Cindy Miller decided the time had come to take a risk, to follow her heart. She gave up her job as the teaching pro at Tri-County Country Club in Forestville. She turned her focus to improving her game, taking it back on the road, feeding her competitive fire.
"I'm reading a book, 'If You Want to Walk on Water You Have to Get Out of the Boat,' " Miller said. "I decided to follow my gut, and my gut was right."
Miller is loving life at 48, an age she divulges freely because it's laced with inspirational value. She finished tied for 20th at the Hi-Vi Classic in Iowa, a stop on the women's senior tour, and earned $6,403. She cashed the biggest paycheck of her life, $13,000, by winning the Golf for Women magazine LPGA Teaching and Club Professional Championship last week. She's the oldest player to capture the championship.
Toss in $500 won at the Chautauqua Pro-Am and Miller had three-week earnings of $19,903, a haul that dwarfed her career earnings on the LPGA Tour.
"I made $7,500 in three years on tour 25 years ago," she said.
The good news keeps rolling in. Miller, who still teaches at the Wehrle Golf Dome, has been informed she's one of 600 finalists for Golf Magazine's ranking of the top 100 instructors in America. She's been selected to audition for a Golf Channel reality series that will reward one participant with an LPGA Tour card. And her son, Jamie, last week advanced to the second round of match play in the U.S. Public Links Championship, losing, 1-up, to an eventual semifinalist.
"Jamie now knows he can compete at that level," Miller said. "Before that, it was, 'Can I or can't I?' That's a big deal, believing in yourself."
The Millers, of Silver Creek, clearly warrant the title of First Family of Western New York golf. Allen Miller, Cindy's husband, is years removed from a go on the PGA Tour and immersed in a teaching career at the Wehrle Golf Dome. Dave Pelz, the international short-game guru, once called Allen Miller the second-purest striker of the golf ball he'd ever seen, a notch behind Lee Trevino.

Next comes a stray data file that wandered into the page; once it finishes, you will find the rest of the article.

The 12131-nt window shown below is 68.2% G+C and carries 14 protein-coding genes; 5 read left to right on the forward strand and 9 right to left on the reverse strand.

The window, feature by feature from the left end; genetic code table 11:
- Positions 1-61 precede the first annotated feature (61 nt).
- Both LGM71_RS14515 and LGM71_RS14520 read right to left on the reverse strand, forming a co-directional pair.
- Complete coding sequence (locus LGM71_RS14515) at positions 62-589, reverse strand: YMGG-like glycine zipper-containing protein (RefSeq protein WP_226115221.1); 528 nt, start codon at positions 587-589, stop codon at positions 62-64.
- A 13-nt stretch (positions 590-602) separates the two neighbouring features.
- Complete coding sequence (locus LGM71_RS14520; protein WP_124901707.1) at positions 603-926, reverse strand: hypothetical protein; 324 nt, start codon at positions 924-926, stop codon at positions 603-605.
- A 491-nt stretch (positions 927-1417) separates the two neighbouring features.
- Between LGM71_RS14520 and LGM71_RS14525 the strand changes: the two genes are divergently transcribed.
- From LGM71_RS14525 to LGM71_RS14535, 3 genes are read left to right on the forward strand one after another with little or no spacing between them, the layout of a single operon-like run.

Jamie will return to Ohio State in the fall, hoping to secure at least partial scholarship status after redshirting as a freshman. He had four rounds in the 60s during spring qualifying with the Buckeyes and continued his roll this summer. He participated in the North and South Amateur in Pinehurst, N.C., and shot 71-71 in the Public Links regional qualifier in Cincinnati. He then nailed down a match-play spot at the Public Links in dramatic fashion, finishing his second round birdie-birdie, a blitz that included a 370-yard drive on the 17th hole. He followed with an eagle on the first playoff hole.
"I've gotten a lot more consistent, and a lot more confident," Jamie said before leaving for this week's New York State Amateur in Kingston. "I'm not scared to go out there and shoot a 68."
Miller said the guidance provided by his parents far outweighs the burden of having two parents who've had success in golf. Allen and Cindy are known for integrating state-of-the-art teaching techniques into their lesson programs.
"We were actually talking about that (Saturday) night," Jamie said. "We were talking about expectations, and I think I expect more out of myself than anybody else. Having two parents who play I think is cool. I don't think the expectation is any higher because they both played."
Miller time has arrived.
"It's still kind of sinking in," Cindy said. "It's like all this hard work has finally started paying off."
Around the links
The membership at Lancaster Country Club received a reprieve Saturday when teaching exams prevented Rob Krajewski, a Canisius College student, from participating in the first round of the club championship. Krajewski would have been the overwhelming favorite after shooting back-to-back casual rounds of 64 and 66 on July 11 and 12. Members are scouring the club records to determine whether the 64 set or equaled the club record. He accomplished the feat with a pair of eagles while shooting 7 under on the back. The last came on the 18th, a 340-yard par-4, which he drove to 8 feet. Krajewski is also entered in this week's state amateur.
The second BDGA women's individual will be held Monday and July 30 at Lancaster Country Club. The event, open to public- and private-club players, includes two rounds of golf and a lunch on the final day. Cost is $60.
Kim Kaul of Gowanda CC is the leader after two events in the women's trial points standings as compiled by the BDGA. Kaul placed second at the Western in Rochester, shooting 79, and reached the semifinals of the recent New York State Women's Amateur. Kelsey Johnson from Orchard Park, Kari Kaul of Gowanda and Kathy Hunt of Crag Burn also qualified for the championship flight at the state am.
Jeff Wolniewicz of Binghamton University and Crag Burn leads the BDGA men's standings with 550 points, followed by Jamie Miller of Tri-County (210) and Bob Rosen of Westwood (155).
The Long Drivers of America (LDA) come to Rochester this weekend for the penultimate event before the national championship. The competition will be held Friday through Sunday at Lake Shore Country Club.
I'm liking Matt Every, the winner of the 2001 International Junior Masters, to complete an unprecedented Western New York double and capture this week's Porter Cup. Every, a first-team All-American at Florida this year, has been top-10 at the PC each of the past two years.